In the 2021 MLB Draft, the Washington Nationals were one draft pick away from being able to draft Kumar Rocker, however, the New York Mets drafted the right-handed pitcher from Vanderbilt and the Nationals went on to draft Brady Houseand then signed him for $5M. However, the New York Mets were unable to come to an agreement with Kumar Rocker and therefore he is now once again available for teams to draft and sign. The Nationals now hold the number five pick in this year’s MLB Amauter Draft so the question is should the Nationals draft Rocker?
As of now, MLB.com is projecting that the Nationals will draft OF Elijah Green from IMG Academy (Bradenton, Fla.), however, with pitching now being a need for the Nationals things could change and it might be a good idea to draft another stud pitcher that could help the team in the long term, is Kumar Rocker a good fit?
As a freshman in 2019, Rocker threw a 19-strikeout no-hitter against Duke in the NCAA Super Regionals and earned two victories and Most Outstanding Player honors at the College World Series. In 2021, he helped the Commodores return to the CWS finals and topped NCAA Division I in wins (14) and strikeouts (179 in 122 innings, tying teammate Jack Leiter). However, one of the reasons why the Mets were unable to come to an agreement was because a reported post-Draft physical created concerns about Rocker’s shoulder and elbow. The Nationals do not need another pitcher with shoulder/elbow issues as they already have one of their top pitchers dealing with an issue in his shoulder etc.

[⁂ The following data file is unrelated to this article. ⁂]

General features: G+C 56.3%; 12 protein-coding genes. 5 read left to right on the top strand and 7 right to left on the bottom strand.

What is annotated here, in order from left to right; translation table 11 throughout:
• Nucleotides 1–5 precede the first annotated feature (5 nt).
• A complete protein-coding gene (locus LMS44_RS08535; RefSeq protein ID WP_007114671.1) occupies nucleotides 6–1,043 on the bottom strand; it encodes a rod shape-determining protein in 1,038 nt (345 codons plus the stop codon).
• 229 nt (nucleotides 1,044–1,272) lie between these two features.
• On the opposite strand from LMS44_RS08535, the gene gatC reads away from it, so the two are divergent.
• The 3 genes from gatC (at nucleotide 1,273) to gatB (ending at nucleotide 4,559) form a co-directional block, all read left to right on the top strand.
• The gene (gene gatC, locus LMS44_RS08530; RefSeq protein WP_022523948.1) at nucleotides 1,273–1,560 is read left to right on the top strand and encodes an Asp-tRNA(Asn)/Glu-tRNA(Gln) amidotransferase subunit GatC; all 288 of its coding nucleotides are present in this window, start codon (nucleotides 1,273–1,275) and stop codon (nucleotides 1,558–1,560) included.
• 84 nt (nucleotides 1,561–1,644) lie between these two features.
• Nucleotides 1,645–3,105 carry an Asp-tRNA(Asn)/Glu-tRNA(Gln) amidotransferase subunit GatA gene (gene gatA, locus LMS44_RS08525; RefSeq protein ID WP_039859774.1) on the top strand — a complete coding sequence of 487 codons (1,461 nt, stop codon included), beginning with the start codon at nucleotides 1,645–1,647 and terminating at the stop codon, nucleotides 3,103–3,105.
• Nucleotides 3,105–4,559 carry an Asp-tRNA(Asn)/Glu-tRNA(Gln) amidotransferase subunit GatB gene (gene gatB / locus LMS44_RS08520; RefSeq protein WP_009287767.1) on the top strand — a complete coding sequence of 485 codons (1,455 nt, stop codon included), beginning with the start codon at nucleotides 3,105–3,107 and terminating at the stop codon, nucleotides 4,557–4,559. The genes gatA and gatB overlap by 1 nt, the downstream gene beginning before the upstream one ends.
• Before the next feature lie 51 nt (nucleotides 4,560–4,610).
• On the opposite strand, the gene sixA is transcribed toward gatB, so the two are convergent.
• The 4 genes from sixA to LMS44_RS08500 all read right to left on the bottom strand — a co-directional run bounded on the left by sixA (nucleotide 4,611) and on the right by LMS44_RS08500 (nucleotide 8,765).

Another concern that the Nationals should be aware of is that during the 2021 season, Rocker’s velocity greatly fluctuated. With a review of his stats, while at Vanderbilt during the 2021 season his fastball averaged 93 mph, sitting in the low 90s at times and touching 99 at others. Additionally, his heater features some run and sink but also flattens out on occasion. All 19 of his strikeouts against Duke came on his slider, a mid-80s wipeout pitch with power and depth when at its best, and he also employs a low-80s curveball with a more vertical break.
The Nationals might have caught a break and a chance to lock up a pitcher that could have an immediate impact on the Nationals roster or be another great addition to a growing list of pitching prospects.